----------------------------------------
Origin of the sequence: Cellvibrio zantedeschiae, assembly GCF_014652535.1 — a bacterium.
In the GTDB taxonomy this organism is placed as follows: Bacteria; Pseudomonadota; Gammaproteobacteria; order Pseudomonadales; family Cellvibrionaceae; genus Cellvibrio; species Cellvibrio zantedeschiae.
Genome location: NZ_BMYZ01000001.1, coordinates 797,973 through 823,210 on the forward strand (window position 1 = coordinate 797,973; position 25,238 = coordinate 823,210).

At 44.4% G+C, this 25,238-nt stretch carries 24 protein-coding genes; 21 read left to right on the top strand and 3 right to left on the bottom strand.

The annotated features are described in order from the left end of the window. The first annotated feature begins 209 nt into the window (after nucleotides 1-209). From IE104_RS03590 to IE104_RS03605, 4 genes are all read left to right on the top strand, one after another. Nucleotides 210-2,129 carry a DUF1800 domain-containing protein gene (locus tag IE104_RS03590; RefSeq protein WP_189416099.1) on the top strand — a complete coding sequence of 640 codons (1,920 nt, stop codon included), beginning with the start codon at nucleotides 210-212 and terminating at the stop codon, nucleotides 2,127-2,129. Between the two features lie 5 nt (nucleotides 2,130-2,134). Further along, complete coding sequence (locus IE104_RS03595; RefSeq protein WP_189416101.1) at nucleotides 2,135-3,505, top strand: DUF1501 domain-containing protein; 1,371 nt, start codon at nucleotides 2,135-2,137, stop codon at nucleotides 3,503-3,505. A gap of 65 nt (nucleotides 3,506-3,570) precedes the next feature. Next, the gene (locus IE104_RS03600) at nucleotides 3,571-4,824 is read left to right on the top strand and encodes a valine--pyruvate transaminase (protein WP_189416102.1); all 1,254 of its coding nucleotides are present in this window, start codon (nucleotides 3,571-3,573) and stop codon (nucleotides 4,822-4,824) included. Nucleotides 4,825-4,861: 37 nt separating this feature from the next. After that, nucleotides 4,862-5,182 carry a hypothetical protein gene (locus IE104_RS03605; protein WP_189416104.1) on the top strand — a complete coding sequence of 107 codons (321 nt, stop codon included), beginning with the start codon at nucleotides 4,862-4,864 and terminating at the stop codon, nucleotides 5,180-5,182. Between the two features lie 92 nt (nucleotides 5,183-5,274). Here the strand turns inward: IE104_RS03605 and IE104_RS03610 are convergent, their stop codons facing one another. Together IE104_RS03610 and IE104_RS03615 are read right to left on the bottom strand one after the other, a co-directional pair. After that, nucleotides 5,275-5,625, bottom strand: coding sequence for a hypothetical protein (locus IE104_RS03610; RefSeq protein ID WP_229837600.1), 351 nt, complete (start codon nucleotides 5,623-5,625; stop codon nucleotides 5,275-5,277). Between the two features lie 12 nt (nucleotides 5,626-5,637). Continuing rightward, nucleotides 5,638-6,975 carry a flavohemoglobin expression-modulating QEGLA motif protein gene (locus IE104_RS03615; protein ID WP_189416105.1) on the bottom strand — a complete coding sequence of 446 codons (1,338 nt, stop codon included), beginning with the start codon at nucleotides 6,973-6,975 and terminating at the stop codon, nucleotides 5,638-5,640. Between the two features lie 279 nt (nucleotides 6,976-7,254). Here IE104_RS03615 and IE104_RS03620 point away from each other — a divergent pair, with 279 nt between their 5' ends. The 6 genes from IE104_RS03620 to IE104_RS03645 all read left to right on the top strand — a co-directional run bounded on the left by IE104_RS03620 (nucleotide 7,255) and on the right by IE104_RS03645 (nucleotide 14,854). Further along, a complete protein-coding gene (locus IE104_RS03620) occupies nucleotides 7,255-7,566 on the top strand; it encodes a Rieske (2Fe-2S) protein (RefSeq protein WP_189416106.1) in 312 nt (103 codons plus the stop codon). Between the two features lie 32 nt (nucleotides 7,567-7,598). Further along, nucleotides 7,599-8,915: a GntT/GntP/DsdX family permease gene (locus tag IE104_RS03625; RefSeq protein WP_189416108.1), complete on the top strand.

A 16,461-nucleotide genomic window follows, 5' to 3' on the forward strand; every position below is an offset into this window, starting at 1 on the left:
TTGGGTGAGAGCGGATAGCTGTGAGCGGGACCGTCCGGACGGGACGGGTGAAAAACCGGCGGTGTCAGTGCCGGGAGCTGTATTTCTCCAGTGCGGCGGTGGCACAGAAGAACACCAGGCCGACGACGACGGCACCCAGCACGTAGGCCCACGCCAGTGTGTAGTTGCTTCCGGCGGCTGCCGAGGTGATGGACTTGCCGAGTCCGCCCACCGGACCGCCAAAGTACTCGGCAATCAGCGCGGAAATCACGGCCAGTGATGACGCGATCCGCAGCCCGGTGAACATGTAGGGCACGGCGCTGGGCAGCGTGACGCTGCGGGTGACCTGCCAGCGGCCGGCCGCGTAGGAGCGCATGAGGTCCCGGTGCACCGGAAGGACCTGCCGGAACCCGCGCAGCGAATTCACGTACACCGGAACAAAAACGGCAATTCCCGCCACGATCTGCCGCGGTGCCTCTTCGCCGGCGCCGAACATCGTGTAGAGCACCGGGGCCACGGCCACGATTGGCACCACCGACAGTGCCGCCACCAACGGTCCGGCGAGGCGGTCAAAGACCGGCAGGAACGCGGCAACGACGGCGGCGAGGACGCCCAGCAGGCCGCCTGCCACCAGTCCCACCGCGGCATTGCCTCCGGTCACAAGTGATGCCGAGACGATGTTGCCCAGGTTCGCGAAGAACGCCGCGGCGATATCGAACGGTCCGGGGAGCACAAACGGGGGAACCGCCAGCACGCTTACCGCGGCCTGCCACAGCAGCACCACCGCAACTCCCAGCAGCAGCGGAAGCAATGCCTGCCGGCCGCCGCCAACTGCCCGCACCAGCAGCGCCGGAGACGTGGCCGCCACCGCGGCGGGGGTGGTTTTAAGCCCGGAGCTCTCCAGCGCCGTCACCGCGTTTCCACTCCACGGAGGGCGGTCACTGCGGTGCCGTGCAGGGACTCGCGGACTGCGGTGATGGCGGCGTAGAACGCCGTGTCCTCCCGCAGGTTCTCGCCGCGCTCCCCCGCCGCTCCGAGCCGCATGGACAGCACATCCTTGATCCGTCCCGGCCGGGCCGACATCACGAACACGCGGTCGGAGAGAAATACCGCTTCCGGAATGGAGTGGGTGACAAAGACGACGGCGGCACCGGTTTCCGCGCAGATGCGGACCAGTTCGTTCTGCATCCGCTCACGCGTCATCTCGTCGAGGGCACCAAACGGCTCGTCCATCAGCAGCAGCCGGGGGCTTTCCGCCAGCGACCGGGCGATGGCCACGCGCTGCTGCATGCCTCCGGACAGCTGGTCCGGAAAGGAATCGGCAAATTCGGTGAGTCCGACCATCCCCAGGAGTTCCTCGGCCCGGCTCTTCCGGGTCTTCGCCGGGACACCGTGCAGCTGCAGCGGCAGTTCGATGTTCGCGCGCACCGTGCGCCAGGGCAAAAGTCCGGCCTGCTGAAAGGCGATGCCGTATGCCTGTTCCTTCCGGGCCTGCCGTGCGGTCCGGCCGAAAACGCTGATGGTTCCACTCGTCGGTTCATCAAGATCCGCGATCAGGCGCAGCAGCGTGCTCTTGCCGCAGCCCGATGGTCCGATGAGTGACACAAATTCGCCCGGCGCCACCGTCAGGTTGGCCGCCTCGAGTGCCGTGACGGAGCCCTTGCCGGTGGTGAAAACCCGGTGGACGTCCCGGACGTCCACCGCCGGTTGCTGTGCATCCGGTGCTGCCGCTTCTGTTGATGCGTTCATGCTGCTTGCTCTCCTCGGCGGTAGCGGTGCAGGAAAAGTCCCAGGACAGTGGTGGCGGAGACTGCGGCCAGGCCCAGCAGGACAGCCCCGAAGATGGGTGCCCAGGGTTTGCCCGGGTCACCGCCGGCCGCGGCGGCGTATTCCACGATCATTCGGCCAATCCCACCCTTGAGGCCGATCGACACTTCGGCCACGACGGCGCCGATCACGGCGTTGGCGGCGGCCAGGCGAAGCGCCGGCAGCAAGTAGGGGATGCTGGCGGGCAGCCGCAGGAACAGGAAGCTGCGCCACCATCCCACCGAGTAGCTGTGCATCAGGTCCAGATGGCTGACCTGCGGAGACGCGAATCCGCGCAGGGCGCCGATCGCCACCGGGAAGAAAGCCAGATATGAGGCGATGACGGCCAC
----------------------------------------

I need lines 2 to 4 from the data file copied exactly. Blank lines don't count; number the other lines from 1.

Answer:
In the GTDB taxonomy this organism is placed as follows: Bacteria; Pseudomonadota; Gammaproteobacteria; order Pseudomonadales; family Cellvibrionaceae; genus Cellvibrio; species Cellvibrio zantedeschiae.
Genome location: NZ_BMYZ01000001.1, coordinates 797,973 through 823,210 on the forward strand (window position 1 = coordinate 797,973; position 25,238 = coordinate 823,210).

At 44.4% G+C, this 25,238-nt stretch carries 24 protein-coding genes; 21 read left to right on the top strand and 3 right to left on the bottom strand.